Yerevan’s Underground Museum: Where Discarded Objects Get a Second Life
60-year-old Karen has turned a small corner in the basement of his Yerevan house to resemble an underground museum.
"Only a few people here knew about Pink Floyd when my brother sent two "The Wall" CDs from Moscow in 1979. I went to the Rosiya Cinema where there was equipment to listen to them. I was into Deep Purple and didn’t like Zeppelin much, but, of course, Pink Floyd made me even forget about Deep Purple, " Karen Panyan recalls.
You can find hundreds of objects in Karen’s basement. Each of them has its own story.
The idea of transforming the basement was purely accidental.
It all started when he had to repair the water pipes. He found a few kilograms of copper wire in the basement, sold them, and decided to spend the money on tidying up the basement.
"I took extra stuff, which I didn’t want to discard, from the house to the basement. I arranged them and the assortment gradually increased," says Karen.
Sometimes acquaintances give him some things, but Karen finds most of the items in the collection around garbage bins.
"It's not that I'm digging in the garbage bins. Sometimes people put the things they do not want right next to the garbage bins, and if I like them, I take them," says Karen.
It’s cool here in the summer, and warm in the winter.
These pipes are from a hardware shop. A polyethylene membrane is wrapped around them. When the membrane is sold, the tubes become garbage, while in Karen’s basement they serve as pillars for the ceiling.
"I have many things here, but I believe these bibles to be the most valuable. Imagine, someone had thrown them away," Karen says with surprise.
"There are many things that have no practical use now. They have been replaced by modern versions, but they are my story, the story and lifestyle of our generation,” says Karen.
The detail of the respirator being used as a picture frame.
You will no longer find any of these brushes in stores.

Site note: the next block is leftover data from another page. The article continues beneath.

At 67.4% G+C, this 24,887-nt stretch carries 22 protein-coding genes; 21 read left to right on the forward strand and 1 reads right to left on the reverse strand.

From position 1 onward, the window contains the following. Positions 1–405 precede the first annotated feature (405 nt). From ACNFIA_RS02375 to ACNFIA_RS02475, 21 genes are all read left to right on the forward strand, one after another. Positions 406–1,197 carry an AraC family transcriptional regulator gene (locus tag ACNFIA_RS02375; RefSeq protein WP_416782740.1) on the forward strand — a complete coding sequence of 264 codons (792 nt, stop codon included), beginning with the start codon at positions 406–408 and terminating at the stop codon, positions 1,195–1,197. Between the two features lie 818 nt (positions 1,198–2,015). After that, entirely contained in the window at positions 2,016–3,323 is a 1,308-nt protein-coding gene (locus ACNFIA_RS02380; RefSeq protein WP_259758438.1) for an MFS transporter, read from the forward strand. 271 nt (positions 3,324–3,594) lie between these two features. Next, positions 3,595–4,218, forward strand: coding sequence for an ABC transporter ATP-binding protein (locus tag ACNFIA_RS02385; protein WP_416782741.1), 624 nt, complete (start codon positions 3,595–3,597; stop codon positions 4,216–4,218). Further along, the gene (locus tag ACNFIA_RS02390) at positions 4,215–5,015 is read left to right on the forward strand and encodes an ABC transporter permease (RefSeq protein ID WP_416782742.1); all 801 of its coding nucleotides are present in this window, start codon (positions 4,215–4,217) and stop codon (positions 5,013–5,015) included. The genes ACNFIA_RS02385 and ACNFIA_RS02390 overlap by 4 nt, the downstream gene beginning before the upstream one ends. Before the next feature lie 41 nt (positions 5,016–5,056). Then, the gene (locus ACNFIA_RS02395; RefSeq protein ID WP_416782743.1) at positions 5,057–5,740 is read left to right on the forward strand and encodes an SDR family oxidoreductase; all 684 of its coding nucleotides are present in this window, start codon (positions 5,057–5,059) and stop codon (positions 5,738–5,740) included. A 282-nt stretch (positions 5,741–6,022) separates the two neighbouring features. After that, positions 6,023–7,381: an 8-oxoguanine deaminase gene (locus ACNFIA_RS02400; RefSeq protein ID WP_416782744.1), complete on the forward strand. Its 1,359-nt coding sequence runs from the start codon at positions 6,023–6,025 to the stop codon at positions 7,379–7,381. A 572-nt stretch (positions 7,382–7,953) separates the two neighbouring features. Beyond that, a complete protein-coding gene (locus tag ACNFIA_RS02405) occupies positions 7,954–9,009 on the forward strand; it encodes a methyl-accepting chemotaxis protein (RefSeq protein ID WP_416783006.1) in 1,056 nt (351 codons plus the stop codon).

Karen points to one of the unique items of his collection.
Spider webs are also part of the museum. They have a history of several decades.
"I have only one dream. I want to go to Lake Van, dip my feet into the lake and eat a Van herring," Karen’s roots are from Van.
"I remember what I've seen. These things help me relive the past," Karen Panyan says.
This saw cut wood in the 90's.The sound of this radio keeps going in and out, but it's listenable.
"No steak is tenderized by this any longer. It’s pure oak. It used to infuse the smell of the wood to the meat".
"Solidified alcohol, kerosene stove, the 90s "
Old military water tank.
The underground museum has eight different types of electric lamps and five candles.
The museum collection is regularly updated.
This part of the basement is still not renovated. It may become another exhibition hall of the museum in the future.
Some items already have their place here.
Karen says that few people know about this underground museum, where everything is carefully furnished and renovated. Visitors do not come here, as they do other museums. It’s just a space, which circumstances have turned into this.
"I don’t want many people to know about this place. Not everyone will appreciate it. If many come, it will turn into a barbeque place one day, and I don’t want that," Karen says.